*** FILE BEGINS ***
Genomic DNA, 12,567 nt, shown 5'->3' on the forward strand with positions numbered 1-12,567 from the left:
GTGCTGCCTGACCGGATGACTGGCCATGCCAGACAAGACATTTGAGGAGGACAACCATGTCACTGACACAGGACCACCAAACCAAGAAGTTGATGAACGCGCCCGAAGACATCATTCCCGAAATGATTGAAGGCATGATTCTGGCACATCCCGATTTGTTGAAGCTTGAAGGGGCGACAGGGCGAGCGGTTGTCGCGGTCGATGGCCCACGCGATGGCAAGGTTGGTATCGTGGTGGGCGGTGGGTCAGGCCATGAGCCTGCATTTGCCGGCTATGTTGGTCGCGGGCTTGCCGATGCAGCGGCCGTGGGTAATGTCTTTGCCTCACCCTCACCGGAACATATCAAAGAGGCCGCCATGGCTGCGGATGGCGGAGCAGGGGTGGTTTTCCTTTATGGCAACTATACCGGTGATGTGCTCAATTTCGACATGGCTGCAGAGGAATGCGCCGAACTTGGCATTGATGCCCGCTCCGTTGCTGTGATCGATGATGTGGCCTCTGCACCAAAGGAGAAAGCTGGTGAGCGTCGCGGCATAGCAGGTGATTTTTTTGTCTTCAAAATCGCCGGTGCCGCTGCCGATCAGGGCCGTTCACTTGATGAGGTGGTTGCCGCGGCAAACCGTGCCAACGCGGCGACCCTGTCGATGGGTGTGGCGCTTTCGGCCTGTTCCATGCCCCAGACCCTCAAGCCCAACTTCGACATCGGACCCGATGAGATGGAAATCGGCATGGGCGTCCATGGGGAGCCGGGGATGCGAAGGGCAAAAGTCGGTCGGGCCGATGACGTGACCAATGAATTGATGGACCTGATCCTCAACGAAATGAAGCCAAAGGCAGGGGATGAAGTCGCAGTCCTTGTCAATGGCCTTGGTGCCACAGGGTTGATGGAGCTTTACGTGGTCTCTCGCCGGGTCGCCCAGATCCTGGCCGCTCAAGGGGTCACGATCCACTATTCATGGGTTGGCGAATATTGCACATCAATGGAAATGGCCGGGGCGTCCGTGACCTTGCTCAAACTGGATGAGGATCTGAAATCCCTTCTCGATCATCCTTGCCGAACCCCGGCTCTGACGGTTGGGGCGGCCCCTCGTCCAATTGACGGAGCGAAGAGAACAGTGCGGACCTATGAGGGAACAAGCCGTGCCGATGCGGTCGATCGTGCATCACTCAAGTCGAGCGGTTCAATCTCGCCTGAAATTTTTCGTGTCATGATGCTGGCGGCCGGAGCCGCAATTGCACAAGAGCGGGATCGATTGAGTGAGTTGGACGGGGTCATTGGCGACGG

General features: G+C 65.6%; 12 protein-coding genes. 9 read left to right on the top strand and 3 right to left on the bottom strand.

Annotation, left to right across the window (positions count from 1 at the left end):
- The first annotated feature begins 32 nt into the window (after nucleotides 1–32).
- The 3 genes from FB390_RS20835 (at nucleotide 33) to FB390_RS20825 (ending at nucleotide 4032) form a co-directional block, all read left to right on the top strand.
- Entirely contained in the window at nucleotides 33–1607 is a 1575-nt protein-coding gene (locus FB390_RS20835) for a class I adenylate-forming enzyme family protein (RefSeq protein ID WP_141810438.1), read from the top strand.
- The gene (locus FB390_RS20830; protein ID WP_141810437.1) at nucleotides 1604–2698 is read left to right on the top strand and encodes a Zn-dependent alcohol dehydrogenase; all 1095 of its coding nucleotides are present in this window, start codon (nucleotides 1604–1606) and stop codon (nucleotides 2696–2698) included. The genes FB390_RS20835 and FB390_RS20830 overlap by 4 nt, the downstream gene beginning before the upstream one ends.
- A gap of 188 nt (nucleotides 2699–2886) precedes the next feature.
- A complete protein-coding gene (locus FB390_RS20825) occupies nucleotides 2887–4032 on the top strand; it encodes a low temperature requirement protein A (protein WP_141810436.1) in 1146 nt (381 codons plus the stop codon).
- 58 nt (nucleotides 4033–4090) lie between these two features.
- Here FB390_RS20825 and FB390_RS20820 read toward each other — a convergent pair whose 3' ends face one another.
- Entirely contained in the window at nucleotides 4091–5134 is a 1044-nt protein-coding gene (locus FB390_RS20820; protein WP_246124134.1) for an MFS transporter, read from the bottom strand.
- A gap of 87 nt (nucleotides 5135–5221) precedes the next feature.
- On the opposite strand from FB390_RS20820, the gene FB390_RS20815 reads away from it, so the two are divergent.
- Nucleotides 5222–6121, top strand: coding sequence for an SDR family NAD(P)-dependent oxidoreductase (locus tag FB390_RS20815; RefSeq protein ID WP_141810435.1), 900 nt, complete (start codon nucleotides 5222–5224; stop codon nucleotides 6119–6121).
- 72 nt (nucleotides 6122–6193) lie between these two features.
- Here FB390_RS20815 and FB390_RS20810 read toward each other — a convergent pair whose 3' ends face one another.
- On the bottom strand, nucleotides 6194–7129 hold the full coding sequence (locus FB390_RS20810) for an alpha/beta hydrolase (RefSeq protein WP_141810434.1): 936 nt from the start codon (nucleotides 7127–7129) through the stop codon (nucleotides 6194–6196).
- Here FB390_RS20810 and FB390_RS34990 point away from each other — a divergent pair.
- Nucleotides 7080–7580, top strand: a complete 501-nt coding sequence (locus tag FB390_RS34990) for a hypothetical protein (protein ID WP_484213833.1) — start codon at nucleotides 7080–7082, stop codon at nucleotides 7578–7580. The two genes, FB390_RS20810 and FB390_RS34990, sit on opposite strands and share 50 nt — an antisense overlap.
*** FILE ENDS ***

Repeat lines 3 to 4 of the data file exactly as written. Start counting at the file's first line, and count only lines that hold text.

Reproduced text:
General features: G+C 65.6%; 12 protein-coding genes. 9 read left to right on the top strand and 3 right to left on the bottom strand.

Annotation, left to right across the window (positions count from 1 at the left end):